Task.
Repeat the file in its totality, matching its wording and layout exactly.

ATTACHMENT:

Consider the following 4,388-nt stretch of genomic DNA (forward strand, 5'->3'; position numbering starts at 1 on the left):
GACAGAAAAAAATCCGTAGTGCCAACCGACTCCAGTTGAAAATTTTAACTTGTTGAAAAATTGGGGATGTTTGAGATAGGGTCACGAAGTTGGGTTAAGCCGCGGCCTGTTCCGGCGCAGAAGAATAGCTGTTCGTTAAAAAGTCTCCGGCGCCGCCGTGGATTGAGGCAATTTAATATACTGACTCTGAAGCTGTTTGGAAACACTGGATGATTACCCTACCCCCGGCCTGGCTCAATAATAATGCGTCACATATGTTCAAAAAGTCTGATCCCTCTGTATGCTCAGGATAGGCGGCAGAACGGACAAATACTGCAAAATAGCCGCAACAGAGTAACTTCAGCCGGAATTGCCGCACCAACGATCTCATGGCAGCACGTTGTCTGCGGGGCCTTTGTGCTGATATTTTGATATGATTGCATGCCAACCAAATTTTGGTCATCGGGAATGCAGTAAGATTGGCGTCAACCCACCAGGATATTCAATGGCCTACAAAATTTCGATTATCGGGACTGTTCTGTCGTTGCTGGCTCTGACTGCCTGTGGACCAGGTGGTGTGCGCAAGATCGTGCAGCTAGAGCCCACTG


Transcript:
Consider the following 4,388-nt stretch of genomic DNA (forward strand, 5'->3'; position numbering starts at 1 on the left):
GACAGAAAAAAATCCGTAGTGCCAACCGACTCCAGTTGAAAATTTTAACTTGTTGAAAAATTGGGGATGTTTGAGATAGGGTCACGAAGTTGGGTTAAGCCGCGGCCTGTTCCGGCGCAGAAGAATAGCTGTTCGTTAAAAAGTCTCCGGCGCCGCCGTGGATTGAGGCAATTTAATATACTGACTCTGAAGCTGTTTGGAAACACTGGATGATTACCCTACCCCCGGCCTGGCTCAATAATAATGCGTCACATATGTTCAAAAAGTCTGATCCCTCTGTATGCTCAGGATAGGCGGCAGAACGGACAAATACTGCAAAATAGCCGCAACAGAGTAACTTCAGCCGGAATTGCCGCACCAACGATCTCATGGCAGCACGTTGTCTGCGGGGCCTTTGTGCTGATATTTTGATATGATTGCATGCCAACCAAATTTTGGTCATCGGGAATGCAGTAAGATTGGCGTCAACCCACCAGGATATTCAATGGCCTACAAAATTTCGATTATCGGGACTGTTCTGTCGTTGCTGGCTCTGACTGCCTGTGGACCAGGTGGTGTGCGCAAGATCGTGCAGCTAGAGCCCACTG